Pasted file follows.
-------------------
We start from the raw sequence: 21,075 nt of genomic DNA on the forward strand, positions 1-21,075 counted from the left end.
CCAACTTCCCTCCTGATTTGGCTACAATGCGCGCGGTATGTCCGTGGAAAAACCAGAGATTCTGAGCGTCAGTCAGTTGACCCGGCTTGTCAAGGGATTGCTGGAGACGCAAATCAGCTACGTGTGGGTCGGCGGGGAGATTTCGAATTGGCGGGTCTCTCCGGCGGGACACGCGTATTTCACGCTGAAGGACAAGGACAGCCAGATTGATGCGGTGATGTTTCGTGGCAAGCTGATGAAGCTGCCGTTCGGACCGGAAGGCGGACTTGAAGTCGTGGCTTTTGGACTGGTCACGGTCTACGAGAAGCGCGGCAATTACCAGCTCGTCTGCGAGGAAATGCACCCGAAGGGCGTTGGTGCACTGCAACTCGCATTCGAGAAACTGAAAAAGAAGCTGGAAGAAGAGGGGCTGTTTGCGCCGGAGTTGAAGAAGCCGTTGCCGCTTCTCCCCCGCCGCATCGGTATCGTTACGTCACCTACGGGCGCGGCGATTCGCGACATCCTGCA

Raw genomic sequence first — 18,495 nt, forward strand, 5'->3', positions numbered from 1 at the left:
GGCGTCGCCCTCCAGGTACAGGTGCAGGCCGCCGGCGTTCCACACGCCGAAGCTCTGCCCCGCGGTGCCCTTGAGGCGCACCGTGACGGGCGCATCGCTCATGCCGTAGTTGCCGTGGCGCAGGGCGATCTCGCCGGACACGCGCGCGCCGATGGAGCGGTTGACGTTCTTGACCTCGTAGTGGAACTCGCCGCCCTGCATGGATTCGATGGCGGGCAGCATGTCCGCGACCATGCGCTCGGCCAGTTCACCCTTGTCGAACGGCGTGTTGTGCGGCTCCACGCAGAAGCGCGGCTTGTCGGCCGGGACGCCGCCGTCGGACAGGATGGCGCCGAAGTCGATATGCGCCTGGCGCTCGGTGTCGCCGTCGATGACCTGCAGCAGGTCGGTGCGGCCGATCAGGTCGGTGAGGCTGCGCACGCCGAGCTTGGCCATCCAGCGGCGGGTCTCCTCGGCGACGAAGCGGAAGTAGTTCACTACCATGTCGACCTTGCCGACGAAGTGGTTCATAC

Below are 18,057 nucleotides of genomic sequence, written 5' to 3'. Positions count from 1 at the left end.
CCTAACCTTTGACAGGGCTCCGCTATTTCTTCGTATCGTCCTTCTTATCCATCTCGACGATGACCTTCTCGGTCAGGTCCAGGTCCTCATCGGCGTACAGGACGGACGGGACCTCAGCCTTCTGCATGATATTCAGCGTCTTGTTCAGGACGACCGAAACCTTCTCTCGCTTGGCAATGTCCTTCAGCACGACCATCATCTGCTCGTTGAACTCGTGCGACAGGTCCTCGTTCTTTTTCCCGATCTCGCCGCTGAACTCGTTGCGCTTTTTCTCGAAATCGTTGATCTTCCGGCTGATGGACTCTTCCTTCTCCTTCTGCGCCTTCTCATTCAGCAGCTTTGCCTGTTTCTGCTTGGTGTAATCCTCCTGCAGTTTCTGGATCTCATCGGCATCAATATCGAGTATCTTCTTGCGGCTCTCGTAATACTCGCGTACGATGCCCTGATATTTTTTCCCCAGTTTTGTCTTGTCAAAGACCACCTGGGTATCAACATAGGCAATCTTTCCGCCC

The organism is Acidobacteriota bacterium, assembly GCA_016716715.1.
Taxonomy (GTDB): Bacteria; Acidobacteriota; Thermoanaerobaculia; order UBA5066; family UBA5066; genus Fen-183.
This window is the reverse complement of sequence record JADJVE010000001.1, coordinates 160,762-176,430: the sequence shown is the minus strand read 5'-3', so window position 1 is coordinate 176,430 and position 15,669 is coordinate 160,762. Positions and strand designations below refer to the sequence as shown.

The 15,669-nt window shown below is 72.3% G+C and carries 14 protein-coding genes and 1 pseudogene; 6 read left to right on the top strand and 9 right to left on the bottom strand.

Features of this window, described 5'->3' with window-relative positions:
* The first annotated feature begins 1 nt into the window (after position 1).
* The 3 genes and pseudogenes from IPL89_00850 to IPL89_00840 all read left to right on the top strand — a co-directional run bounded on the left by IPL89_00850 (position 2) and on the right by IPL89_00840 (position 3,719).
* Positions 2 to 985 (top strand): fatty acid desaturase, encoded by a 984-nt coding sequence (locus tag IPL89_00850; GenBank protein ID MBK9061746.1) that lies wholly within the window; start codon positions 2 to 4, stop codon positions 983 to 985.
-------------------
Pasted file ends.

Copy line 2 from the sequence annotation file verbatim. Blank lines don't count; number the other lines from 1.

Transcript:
CCAACTTCCCTCCTGATTTGGCTACAATGCGCGCGGTATGTCCGTGGAAAAACCAGAGATTCTGAGCGTCAGTCAGTTGACCCGGCTTGTCAAGGGATTGCTGGAGACGCAAATCAGCTACGTGTGGGTCGGCGGGGAGATTTCGAATTGGCGGGTCTCTCCGGCGGGACACGCGTATTTCACGCTGAAGGACAAGGACAGCCAGATTGATGCGGTGATGTTTCGTGGCAAGCTGATGAAGCTGCCGTTCGGACCGGAAGGCGGACTTGAAGTCGTGGCTTTTGGACTGGTCACGGTCTACGAGAAGCGCGGCAATTACCAGCTCGTCTGCGAGGAAATGCACCCGAAGGGCGTTGGTGCACTGCAACTCGCATTCGAGAAACTGAAAAAGAAGCTGGAAGAAGAGGGGCTGTTTGCGCCGGAGTTGAAGAAGCCGTTGCCGCTTCTCCCCCGCCGCATCGGTATCGTTACGTCACCTACGGGCGCGGCGATTCGCGACATCCTGCA